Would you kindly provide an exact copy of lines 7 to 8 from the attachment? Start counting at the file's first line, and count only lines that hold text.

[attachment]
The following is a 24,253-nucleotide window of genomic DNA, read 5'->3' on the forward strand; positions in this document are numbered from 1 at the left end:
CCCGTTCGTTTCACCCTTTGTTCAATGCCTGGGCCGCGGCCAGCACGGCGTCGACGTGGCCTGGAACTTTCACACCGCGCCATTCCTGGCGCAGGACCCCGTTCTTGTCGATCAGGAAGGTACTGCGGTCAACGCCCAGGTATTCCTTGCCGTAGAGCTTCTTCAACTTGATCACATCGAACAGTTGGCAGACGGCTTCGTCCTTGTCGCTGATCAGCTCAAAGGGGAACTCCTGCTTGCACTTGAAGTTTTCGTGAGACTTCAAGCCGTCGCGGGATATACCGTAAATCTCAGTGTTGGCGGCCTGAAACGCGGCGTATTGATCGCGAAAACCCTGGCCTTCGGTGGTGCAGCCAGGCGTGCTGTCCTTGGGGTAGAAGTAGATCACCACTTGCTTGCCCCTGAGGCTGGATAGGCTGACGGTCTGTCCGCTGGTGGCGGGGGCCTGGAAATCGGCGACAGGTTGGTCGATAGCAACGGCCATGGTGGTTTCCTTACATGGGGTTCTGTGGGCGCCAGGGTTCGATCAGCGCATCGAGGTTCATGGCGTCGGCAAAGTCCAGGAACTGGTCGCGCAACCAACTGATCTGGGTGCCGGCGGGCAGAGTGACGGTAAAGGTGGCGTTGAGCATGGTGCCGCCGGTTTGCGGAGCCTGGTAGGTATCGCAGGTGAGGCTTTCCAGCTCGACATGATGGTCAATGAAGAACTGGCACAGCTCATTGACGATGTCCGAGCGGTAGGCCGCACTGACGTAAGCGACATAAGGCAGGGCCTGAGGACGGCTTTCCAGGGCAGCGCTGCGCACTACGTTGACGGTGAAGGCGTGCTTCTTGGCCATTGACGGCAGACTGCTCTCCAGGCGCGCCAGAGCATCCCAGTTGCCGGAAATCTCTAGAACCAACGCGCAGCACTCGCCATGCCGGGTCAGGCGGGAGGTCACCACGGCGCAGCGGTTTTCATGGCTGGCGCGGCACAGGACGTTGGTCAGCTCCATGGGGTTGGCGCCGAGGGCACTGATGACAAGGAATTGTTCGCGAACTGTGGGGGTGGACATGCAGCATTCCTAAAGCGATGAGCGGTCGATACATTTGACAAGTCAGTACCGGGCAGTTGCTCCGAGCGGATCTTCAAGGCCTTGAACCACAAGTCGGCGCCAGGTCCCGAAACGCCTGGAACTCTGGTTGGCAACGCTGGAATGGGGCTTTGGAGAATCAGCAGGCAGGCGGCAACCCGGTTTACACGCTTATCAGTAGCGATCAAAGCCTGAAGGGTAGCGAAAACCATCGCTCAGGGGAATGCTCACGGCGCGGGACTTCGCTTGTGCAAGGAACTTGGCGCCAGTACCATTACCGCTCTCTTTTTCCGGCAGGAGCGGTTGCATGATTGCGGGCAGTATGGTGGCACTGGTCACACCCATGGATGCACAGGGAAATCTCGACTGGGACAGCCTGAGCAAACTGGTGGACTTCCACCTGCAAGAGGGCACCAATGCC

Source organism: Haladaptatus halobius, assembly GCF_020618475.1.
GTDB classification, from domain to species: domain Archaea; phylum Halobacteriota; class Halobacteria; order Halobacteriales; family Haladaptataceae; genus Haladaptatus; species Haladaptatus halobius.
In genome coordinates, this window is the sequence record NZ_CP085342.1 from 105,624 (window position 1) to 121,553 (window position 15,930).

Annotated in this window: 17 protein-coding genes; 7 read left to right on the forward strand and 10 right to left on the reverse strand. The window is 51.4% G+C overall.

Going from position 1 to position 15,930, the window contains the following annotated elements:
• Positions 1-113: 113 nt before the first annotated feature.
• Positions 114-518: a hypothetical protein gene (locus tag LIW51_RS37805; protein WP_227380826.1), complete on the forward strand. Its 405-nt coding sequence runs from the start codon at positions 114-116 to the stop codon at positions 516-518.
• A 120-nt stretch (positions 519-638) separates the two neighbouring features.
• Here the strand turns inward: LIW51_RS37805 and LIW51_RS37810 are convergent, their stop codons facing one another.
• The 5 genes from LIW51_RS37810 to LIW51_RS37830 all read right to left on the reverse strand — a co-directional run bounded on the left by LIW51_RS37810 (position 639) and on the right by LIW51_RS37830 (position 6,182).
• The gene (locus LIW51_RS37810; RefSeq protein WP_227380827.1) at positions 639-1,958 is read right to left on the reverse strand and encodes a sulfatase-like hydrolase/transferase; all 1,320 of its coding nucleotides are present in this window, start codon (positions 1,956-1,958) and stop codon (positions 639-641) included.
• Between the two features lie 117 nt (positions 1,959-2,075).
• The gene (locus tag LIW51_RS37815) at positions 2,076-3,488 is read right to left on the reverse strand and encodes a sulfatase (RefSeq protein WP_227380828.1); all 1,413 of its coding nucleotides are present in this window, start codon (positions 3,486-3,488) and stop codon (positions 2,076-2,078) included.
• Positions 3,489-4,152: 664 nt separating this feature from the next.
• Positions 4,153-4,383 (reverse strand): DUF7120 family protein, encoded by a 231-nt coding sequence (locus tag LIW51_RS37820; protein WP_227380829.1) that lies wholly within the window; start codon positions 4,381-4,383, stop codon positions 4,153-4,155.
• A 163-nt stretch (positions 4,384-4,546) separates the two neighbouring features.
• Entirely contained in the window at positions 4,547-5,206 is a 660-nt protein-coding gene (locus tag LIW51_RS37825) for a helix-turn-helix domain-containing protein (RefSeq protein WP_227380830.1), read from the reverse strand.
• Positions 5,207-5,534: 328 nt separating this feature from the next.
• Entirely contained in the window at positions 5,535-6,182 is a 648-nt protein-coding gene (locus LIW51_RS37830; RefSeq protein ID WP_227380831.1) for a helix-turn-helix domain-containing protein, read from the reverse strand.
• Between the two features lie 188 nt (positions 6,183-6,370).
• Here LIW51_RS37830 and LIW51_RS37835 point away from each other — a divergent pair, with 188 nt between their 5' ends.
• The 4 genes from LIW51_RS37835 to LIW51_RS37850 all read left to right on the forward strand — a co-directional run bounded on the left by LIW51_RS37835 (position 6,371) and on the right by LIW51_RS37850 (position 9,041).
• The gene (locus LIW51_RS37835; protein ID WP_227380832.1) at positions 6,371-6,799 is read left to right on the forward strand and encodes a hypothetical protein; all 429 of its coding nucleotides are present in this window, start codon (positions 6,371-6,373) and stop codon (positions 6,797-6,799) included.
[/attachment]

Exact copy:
Going from position 1 to position 15,930, the window contains the following annotated elements:
• Positions 1-113: 113 nt before the first annotated feature.